The Descent of Man/Chapter IV

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Darwin states that the most important difference between man and the the lower animals is conscience and that in this chapter he will attempt to answer the question posed by the philosopher Immanuel Kant,"Duty!...whence thy original?" Darwin mentions that at least thirty British authors have written on the origin of man's moral sense.

Darwin lists four reasons why any animal with social and /or parental instincts would develop some kind of moral sense as its intellect developed. First of all the "social instincts" make an animal enjoy the company of its own kind and compel it to help them. Secondly, with intellectual development memories of social activities would mix with more basic needs for food and shelter. Thirdly, the development of language enabled members of a society to discuss their common needs and encourage the members to work for the common good. Finally, the actions taken for the good of all would become habits over time. Thus, Darwin confirmed the view that humans are social animals.In addition he notes that John Stuart Mill's failure to acknowledge the importance of inherited intelligence in the development of conscience will be "...judged as a most serious blemish on [his] work..."

Darwin describes a number of anecdotes of social behavior in a variety of animals. He also mentions cases where instincts overpower other instincts as when a swallow abandons its young to migrate, and he notes similar conflicts in human behavior. He also discusses various virtues and their usefulness to "savage" versus "civilized" societies. He attributes immorality among "savages" to social instincts like sympathy that do not extend beyond the tribe, weak "self-command", and insufficent powers of reason.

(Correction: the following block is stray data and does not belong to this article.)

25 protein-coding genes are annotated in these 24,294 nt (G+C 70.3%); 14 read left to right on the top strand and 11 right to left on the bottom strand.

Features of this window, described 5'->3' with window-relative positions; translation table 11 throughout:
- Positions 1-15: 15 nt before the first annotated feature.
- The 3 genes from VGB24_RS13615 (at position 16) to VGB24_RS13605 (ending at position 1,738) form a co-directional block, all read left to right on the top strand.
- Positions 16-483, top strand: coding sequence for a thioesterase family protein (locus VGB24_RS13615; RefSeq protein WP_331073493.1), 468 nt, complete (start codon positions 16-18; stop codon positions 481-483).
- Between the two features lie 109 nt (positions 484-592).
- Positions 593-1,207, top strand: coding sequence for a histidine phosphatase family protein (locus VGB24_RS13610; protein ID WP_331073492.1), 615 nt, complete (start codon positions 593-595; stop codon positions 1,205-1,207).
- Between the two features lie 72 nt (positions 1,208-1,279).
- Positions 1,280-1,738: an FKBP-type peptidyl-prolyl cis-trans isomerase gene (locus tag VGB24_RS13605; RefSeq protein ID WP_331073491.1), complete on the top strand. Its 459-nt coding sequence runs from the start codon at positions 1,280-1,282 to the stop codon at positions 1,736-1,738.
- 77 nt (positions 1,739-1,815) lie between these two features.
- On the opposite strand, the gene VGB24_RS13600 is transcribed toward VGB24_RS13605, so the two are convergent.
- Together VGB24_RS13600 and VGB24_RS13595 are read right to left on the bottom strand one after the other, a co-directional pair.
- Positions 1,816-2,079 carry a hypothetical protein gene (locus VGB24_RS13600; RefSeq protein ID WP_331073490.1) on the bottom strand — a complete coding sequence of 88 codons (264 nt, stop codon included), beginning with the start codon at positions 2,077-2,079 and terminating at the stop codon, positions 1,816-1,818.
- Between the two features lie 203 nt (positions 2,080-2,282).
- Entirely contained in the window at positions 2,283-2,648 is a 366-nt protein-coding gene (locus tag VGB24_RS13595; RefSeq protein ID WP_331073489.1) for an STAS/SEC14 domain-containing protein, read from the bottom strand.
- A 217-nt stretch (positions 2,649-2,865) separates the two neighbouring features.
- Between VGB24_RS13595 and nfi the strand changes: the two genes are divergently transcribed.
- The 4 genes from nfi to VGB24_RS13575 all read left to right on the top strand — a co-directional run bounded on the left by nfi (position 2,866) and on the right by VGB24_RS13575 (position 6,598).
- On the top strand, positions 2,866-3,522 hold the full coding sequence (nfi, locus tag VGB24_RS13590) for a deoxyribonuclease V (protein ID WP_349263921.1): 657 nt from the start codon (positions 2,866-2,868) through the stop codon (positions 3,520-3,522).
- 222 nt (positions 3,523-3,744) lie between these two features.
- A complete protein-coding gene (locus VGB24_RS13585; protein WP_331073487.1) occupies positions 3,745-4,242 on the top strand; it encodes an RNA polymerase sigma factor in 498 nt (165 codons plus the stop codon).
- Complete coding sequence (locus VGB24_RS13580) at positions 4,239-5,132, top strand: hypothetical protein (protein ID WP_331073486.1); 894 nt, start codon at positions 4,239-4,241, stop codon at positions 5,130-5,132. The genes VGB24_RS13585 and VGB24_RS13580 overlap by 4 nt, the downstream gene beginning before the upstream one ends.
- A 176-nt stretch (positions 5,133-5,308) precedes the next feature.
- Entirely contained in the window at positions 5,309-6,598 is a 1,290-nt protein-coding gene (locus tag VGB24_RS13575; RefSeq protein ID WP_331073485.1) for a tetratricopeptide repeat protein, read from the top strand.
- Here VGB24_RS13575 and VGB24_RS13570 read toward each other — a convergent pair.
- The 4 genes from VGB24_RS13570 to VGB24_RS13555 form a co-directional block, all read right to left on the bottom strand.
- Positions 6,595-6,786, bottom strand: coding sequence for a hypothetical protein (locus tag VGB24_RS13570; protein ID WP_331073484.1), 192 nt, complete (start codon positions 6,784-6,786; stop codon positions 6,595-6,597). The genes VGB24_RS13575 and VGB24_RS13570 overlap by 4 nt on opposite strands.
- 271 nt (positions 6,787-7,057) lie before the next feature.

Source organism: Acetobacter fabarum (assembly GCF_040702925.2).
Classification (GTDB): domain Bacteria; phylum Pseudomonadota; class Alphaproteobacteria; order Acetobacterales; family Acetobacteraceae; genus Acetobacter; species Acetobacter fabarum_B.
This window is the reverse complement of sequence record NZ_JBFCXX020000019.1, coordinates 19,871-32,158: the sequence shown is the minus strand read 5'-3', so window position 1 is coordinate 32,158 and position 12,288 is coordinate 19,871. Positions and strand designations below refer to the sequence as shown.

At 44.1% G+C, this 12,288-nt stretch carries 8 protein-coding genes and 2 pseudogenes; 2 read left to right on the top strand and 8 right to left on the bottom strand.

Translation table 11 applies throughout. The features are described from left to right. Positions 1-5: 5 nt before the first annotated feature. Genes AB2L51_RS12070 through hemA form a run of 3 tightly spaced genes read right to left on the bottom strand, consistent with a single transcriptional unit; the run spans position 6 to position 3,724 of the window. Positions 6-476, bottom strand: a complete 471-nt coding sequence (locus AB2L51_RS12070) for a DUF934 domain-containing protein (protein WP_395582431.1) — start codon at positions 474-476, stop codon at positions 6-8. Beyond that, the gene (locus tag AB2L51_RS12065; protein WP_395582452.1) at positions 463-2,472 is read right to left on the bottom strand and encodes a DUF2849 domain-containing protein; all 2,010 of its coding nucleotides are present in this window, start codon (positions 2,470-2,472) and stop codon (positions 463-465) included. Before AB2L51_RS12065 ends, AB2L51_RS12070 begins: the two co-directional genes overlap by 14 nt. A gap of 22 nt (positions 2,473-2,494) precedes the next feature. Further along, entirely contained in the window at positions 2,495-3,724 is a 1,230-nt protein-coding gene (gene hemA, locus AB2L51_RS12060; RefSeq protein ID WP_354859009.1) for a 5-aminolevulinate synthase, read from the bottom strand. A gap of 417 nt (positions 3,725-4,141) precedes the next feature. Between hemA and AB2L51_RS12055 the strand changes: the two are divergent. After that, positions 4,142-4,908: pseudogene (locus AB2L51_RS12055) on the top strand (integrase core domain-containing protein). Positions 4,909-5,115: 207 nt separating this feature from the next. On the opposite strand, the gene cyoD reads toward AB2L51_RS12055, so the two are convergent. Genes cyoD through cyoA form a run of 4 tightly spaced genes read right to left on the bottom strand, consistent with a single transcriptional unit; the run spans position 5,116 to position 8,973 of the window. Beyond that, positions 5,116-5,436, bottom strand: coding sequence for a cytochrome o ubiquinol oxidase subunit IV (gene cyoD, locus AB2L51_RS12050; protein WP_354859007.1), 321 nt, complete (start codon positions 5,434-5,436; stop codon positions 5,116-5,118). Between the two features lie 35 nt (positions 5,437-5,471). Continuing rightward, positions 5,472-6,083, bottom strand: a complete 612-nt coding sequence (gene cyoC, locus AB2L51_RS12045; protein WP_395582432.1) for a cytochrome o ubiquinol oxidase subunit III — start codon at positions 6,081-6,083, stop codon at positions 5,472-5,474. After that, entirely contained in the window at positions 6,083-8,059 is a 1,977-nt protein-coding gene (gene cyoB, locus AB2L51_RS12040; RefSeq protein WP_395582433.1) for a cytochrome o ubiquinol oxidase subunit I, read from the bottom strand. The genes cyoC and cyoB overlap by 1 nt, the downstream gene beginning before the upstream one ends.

Darwin concludes by differentiating his concept of the social instinct from earlier philosophies that said that morality originated from selfishness or the "Greatest Happiness Principle". He states that people ought to recognize all other people as members of the same society although he laments that history shows otherwise. Then the extension of that feeling to all other animals can spread through "instruction and example to the young" and into public opinion. He quotes Marcus Aurelius in comfirming his belief that we should not dwell on past sins of history. Finally he reiterates his belief in the inheritance of morality or lack of it among all classes.